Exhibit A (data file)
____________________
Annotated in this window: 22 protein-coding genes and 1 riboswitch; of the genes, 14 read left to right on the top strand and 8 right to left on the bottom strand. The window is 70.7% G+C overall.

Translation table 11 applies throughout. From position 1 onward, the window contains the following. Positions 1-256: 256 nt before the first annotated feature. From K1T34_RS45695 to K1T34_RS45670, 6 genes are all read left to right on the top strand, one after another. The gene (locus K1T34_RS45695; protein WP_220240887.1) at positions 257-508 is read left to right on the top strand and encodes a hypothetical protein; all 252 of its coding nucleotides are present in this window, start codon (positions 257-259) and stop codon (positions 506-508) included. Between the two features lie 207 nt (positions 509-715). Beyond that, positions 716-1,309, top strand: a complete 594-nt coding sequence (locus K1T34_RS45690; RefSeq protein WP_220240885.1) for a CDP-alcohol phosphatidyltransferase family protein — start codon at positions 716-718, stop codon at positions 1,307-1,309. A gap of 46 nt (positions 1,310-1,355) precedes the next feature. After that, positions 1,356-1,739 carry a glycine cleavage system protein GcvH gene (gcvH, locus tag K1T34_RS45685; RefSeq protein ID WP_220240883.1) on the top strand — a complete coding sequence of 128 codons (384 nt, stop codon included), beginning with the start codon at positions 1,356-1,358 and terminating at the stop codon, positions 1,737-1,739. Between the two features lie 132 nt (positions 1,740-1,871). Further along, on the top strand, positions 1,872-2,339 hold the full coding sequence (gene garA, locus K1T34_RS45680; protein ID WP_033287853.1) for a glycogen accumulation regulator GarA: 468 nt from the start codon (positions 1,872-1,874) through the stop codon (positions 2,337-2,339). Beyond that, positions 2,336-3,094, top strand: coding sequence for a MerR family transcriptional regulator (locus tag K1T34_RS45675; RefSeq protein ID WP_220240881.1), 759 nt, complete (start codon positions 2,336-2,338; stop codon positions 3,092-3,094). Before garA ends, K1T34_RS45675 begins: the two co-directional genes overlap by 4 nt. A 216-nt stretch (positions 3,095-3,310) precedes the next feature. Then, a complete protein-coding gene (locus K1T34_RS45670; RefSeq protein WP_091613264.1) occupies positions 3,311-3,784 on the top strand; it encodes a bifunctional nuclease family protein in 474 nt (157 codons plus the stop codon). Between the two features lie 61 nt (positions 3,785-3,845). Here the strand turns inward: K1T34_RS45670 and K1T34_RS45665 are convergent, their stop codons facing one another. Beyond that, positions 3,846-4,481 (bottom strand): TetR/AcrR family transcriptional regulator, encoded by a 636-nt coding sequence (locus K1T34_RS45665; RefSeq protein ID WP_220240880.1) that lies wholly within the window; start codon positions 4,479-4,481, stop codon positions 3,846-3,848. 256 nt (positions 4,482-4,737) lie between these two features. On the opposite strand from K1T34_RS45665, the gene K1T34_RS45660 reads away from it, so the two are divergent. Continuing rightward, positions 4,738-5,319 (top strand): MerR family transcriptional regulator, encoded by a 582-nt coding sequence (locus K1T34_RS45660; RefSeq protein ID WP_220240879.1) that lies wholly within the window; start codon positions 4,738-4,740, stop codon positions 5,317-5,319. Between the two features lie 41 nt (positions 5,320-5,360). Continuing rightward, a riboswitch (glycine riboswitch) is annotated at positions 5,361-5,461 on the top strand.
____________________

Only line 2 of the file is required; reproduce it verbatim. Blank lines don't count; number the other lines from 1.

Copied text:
Translation table 11 applies throughout. From position 1 onward, the window contains the following. Positions 1-256: 256 nt before the first annotated feature. From K1T34_RS45695 to K1T34_RS45670, 6 genes are all read left to right on the top strand, one after another. The gene (locus K1T34_RS45695; protein WP_220240887.1) at positions 257-508 is read left to right on the top strand and encodes a hypothetical protein; all 252 of its coding nucleotides are present in this window, start codon (positions 257-259) and stop codon (positions 506-508) included. Between the two features lie 207 nt (positions 509-715). Beyond that, positions 716-1,309, top strand: a complete 594-nt coding sequence (locus K1T34_RS45690; RefSeq protein WP_220240885.1) for a CDP-alcohol phosphatidyltransferase family protein — start codon at positions 716-718, stop codon at positions 1,307-1,309. A gap of 46 nt (positions 1,310-1,355) precedes the next feature. After that, positions 1,356-1,739 carry a glycine cleavage system protein GcvH gene (gcvH, locus tag K1T34_RS45685; RefSeq protein ID WP_220240883.1) on the top strand — a complete coding sequence of 128 codons (384 nt, stop codon included), beginning with the start codon at positions 1,356-1,358 and terminating at the stop codon, positions 1,737-1,739. Between the two features lie 132 nt (positions 1,740-1,871). Further along, on the top strand, positions 1,872-2,339 hold the full coding sequence (gene garA, locus K1T34_RS45680; protein ID WP_033287853.1) for a glycogen accumulation regulator GarA: 468 nt from the start codon (positions 1,872-1,874) through the stop codon (positions 2,337-2,339). Beyond that, positions 2,336-3,094, top strand: coding sequence for a MerR family transcriptional regulator (locus tag K1T34_RS45675; RefSeq protein ID WP_220240881.1), 759 nt, complete (start codon positions 2,336-2,338; stop codon positions 3,092-3,094). Before garA ends, K1T34_RS45675 begins: the two co-directional genes overlap by 4 nt. A 216-nt stretch (positions 3,095-3,310) precedes the next feature. Then, a complete protein-coding gene (locus K1T34_RS45670; RefSeq protein WP_091613264.1) occupies positions 3,311-3,784 on the top strand; it encodes a bifunctional nuclease family protein in 474 nt (157 codons plus the stop codon). Between the two features lie 61 nt (positions 3,785-3,845). Here the strand turns inward: K1T34_RS45670 and K1T34_RS45665 are convergent, their stop codons facing one another. Beyond that, positions 3,846-4,481 (bottom strand): TetR/AcrR family transcriptional regulator, encoded by a 636-nt coding sequence (locus K1T34_RS45665; RefSeq protein ID WP_220240880.1) that lies wholly within the window; start codon positions 4,479-4,481, stop codon positions 3,846-3,848. 256 nt (positions 4,482-4,737) lie between these two features. On the opposite strand from K1T34_RS45665, the gene K1T34_RS45660 reads away from it, so the two are divergent. Continuing rightward, positions 4,738-5,319 (top strand): MerR family transcriptional regulator, encoded by a 582-nt coding sequence (locus K1T34_RS45660; RefSeq protein ID WP_220240879.1) that lies wholly within the window; start codon positions 4,738-4,740, stop codon positions 5,317-5,319. Between the two features lie 41 nt (positions 5,320-5,360). Continuing rightward, a riboswitch (glycine riboswitch) is annotated at positions 5,361-5,461 on the top strand.